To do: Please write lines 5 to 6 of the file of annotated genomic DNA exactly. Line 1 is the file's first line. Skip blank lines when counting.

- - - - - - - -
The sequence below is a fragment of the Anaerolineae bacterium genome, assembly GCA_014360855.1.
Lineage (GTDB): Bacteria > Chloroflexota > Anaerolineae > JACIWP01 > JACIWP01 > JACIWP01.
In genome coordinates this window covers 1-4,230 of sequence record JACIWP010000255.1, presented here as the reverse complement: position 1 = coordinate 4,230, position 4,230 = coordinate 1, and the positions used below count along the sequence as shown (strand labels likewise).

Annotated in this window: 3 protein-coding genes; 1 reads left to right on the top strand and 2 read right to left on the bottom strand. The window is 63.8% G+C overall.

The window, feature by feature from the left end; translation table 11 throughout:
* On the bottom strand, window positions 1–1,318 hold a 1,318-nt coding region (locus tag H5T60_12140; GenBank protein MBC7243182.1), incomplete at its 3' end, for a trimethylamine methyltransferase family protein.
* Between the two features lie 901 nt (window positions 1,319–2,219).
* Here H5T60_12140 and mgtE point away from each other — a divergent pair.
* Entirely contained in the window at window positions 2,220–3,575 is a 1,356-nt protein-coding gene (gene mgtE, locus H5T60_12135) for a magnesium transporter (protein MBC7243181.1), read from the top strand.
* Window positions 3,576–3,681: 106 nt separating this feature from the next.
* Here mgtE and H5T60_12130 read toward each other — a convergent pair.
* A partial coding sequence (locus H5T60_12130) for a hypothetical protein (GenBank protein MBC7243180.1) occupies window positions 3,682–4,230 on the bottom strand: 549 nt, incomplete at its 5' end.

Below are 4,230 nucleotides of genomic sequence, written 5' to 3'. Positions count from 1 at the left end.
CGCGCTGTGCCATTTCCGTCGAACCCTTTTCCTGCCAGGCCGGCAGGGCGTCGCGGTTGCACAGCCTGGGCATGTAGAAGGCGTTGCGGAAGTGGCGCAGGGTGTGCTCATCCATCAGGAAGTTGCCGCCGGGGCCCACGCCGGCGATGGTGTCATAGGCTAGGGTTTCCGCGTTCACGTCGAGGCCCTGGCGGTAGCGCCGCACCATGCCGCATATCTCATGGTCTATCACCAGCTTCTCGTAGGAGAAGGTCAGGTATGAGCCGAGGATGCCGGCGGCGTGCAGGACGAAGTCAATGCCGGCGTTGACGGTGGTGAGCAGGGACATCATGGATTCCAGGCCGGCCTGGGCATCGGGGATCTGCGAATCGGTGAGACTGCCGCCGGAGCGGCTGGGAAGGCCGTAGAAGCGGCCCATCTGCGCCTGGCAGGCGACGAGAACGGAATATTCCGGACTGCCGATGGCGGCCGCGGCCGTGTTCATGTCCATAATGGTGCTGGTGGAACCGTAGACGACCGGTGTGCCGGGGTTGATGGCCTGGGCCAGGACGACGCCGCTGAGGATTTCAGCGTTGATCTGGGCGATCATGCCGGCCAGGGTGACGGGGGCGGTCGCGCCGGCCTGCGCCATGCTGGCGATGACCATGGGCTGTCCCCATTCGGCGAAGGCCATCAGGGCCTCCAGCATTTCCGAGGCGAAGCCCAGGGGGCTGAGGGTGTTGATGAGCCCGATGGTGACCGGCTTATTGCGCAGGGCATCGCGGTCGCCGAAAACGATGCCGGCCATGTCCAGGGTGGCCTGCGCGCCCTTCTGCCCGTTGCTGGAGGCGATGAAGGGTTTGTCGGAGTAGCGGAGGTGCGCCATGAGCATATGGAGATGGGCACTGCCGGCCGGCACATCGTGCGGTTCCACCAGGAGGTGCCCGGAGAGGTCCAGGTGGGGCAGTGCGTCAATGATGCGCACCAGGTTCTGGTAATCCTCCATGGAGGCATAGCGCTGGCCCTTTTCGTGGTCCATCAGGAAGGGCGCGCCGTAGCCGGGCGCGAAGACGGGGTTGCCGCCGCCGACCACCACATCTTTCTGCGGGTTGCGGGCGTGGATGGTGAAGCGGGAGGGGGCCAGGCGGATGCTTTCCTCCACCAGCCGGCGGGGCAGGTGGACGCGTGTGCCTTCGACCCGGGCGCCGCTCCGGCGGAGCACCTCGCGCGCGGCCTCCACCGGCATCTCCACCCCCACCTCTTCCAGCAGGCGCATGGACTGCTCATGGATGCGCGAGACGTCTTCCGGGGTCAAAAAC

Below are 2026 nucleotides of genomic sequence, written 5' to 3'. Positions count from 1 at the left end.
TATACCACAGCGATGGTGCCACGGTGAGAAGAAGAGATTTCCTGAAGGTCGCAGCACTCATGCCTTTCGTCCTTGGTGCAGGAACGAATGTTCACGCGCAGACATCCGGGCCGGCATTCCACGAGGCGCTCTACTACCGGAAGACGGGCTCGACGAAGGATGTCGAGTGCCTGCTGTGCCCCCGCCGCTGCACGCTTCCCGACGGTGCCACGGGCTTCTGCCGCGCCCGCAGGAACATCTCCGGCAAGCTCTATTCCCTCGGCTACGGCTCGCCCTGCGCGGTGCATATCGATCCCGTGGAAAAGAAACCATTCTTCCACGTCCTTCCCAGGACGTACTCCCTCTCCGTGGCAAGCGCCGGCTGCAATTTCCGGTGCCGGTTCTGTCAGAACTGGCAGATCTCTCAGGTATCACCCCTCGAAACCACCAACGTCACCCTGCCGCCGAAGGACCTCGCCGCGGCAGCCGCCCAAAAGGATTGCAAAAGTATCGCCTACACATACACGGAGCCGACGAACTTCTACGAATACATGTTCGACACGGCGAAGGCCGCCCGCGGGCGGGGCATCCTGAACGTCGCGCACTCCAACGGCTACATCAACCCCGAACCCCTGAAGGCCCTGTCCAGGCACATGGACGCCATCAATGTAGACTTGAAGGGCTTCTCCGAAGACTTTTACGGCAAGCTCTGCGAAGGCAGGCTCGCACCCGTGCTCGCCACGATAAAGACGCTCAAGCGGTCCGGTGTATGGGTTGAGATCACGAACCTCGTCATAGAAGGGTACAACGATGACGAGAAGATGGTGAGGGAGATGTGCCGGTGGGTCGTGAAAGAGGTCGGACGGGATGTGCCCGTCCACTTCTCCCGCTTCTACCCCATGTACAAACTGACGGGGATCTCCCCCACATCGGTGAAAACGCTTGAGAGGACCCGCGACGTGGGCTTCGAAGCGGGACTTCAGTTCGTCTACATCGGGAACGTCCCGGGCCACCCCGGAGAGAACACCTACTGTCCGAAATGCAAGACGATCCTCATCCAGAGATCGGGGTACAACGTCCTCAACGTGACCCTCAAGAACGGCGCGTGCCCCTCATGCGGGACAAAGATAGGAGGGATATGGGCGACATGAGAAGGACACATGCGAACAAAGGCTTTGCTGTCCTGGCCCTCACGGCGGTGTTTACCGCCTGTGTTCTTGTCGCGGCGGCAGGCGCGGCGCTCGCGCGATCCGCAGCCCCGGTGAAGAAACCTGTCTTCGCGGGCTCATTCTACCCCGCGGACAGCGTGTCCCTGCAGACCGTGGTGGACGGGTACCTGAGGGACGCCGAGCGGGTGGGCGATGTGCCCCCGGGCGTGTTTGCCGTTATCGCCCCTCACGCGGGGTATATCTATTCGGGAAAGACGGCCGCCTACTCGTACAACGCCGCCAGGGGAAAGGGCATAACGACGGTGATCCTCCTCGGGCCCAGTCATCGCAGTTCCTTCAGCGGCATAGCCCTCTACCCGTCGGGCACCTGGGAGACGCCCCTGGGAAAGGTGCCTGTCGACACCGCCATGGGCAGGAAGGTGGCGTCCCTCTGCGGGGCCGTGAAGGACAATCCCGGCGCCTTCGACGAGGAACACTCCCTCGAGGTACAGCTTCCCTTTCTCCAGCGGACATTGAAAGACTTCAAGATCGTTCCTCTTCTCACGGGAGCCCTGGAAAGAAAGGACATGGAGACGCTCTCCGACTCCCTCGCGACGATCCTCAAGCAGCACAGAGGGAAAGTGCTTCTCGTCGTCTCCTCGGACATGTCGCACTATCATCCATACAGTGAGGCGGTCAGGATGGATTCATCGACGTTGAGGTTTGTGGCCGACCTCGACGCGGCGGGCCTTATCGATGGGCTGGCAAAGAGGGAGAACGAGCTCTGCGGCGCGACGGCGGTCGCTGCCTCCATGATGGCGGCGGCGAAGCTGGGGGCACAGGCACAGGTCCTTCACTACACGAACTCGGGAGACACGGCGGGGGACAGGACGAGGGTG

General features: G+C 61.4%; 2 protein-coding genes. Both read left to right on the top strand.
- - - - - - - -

The window, feature by feature from the left end; translation table 11 throughout:
* On the bottom strand, window positions 1–1,318 hold a 1,318-nt coding region (locus tag H5T60_12140; GenBank protein MBC7243182.1), incomplete at its 3' end, for a trimethylamine methyltransferase family protein.